• […] Mushroom & Kale Grilled Cheese | Parsnip Fries Roasted Vegetable & Quinoa Bowls Garlic Pepper Soba with Chili-roasted Tofu + Kale | Steamed Potstickers BLTs | Rutabaga & Potato Salad Collard Greens in Asafetida *** | Basmati […]ReplyCancel

  • […] a little sick.  I decided to make my own vegetable broth for the first time using the recipe from The First Mess, and it’s so much more flavourful than store-bought vegetable broth! Plus I love that you can […]ReplyCancel

  • […] My new vegetable stock recipe from the first mess […]ReplyCancel

  • […] palatable, but this time, for once, I took the time to cook it low and slow in some simple, rich vegetable stock, renouncing all former assumptions upon the first […]ReplyCancel

  • […] french or black lentils 2 tsp olive oil 1 small cooking onion, small dice salt + pepper 3 cups vegetable stock 1 cup raw millet, ground into flour/meal handful of flat leaf parsley, rough chopped couple stalks […]ReplyCancel

  • […] another exacting recipe for a warming vegetable stock (and a simple, cozy noodle dish) from The First Mess. She poops on my vegetable scrap idea, but her points are good and the broth looks rich and […]ReplyCancel

  • dedietrich19/03/2015 - 10:54 am

    Looks delicious. I’ll try this some day :)ReplyCancel

  • […] another exacting recipe for a warming vegetable stock (and a simple, cozy noodle dish) from The First Mess. She poops on my vegetable scrap idea, but her points are good and the broth looks rich and […]ReplyCancel

caraway + horseradish broccoli quinoa salad // via @thefirstmesspin it!caraway + horseradish broccoli quinoa salad // via @thefirstmesspin it!caraway + horseradish broccoli quinoa salad // via @thefirstmesspin it!healthy holidays // @thefirstmesspin it!healthy holidays // via @thefirstmesspin it!
I am dead-set on a holiday decor extravaganza at my house this year. I’ve got some sweet garlands, birch trunks, old hydrangea blooms sprayed with GOLD, the lights, lanterns, a boxwood wreath, lime green osage oranges, grapevines, spruce cuttings, pine cones, and some jute rope and pretty ribbon to finish it off all nice. That’s just the outside stuff. It’s kind of soothing clipping branches and jamming them into frozen boxes of dirt in the name of merry-making. It’s definitely frivolous, but in the moment it feels way too important. Also, having a hot drink in your snuggy gear after–that feels way important too.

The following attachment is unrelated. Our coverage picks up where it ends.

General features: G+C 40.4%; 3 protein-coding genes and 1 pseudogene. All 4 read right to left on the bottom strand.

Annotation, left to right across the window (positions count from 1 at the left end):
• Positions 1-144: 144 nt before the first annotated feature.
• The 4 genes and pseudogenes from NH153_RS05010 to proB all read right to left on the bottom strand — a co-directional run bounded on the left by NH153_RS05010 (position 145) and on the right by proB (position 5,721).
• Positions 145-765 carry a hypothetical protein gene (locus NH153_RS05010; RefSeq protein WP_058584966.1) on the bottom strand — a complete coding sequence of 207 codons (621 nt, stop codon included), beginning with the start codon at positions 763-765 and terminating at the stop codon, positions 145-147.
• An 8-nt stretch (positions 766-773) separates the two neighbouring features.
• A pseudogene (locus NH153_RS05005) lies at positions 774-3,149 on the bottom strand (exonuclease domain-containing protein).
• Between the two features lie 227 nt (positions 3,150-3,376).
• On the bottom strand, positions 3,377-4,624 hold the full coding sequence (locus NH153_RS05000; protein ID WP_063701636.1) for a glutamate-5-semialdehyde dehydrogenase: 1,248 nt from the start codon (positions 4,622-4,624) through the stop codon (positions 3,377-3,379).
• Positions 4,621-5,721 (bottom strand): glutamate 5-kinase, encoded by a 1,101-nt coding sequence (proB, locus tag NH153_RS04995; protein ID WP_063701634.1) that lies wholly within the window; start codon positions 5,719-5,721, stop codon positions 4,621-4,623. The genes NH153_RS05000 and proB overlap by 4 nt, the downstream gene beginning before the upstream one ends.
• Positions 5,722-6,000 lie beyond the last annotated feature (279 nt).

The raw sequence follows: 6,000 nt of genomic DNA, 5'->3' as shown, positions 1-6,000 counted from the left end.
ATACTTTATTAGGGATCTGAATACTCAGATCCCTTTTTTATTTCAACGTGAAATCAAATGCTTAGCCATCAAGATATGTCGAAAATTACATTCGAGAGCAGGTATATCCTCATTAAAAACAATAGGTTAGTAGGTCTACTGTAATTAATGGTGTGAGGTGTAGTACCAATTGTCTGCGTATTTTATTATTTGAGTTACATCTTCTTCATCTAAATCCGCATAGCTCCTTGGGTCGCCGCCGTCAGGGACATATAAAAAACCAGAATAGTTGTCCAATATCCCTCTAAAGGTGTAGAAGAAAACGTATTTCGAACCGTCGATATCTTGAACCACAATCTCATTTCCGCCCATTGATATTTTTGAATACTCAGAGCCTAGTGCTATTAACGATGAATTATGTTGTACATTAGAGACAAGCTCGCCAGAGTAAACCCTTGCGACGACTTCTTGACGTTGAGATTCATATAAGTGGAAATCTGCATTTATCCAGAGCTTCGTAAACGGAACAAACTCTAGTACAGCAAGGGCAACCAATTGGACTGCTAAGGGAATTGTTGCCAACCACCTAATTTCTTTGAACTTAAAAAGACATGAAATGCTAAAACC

I need the light-hearted distractions of twinkle lights, gold spray paint and bow-tying this time of year. It’s easy to make yourself feel trapped by all the things you absolutely have to accomplish within the span of one hectic month. Everyone is busy and everyone will tell you how busy they are at least 5 times in any given conversation. I am guilty of this. Yesterday I had to cook and photograph something and re-make another thing because the first thing was unusable in a previously outlined context (so specific, right?!). But I hung out with my mom, sipped some piping hot decaf (wuss-level), and strung up garlands on my porch in the morning instead. I still got all of my work done, but I went into it with a bit more warmth and energy once I got started.

I mean, I think work should be taken seriously. But busy-work is pretty much the worst and really? It’s the essence of holiday crazy-making. I never post a gift guide on here and generally advise people on just loving each other instead if they ask me about one. I feel anxious when I see things like that. I worry about the world sometimes, the direction of society, gorilla populations, and I tend to take things a bit seriously on a good day, but that pressure is real. It takes form in sometimes nonchalant ways, and I think we all feel it a little.

I said this last week, but it bears repeating: I’m really going for calm and overall wellness in this mad season of life. I’m fixing up really nourishing eats, making the house smell good, trying with might to focus my eyes away from screens, and making small improvements to my daily motions–all in good time. If I go into 2015 with a focused, intentional whisper instead of a bang, I’ll be happy.

On that nourishing eats tip, there’s this bowl of vegetables with caraway and fresh horseradish dressing. I do love a good and crunchy broccoli salad stashed away to mix with greens and a bit of avocado or something. The best ones always seem to have sweet and sour components. This one is filled out with just a bit of cooked quinoa–enough to cling to the lightly cooked florets. I quick-pickle some shallots and add some crisp sweet apples to the mix as well. The dressing is a bit spicy and sharp with the horseradish and lemon, but grounded with the earthy anise-flavour of caraway. I’ve been adding just a bit of flaxseed oil to all of my dressings lately. I like the nutty taste, but also those anti-inflammatory, polyunsaturated fatty acid vibes too.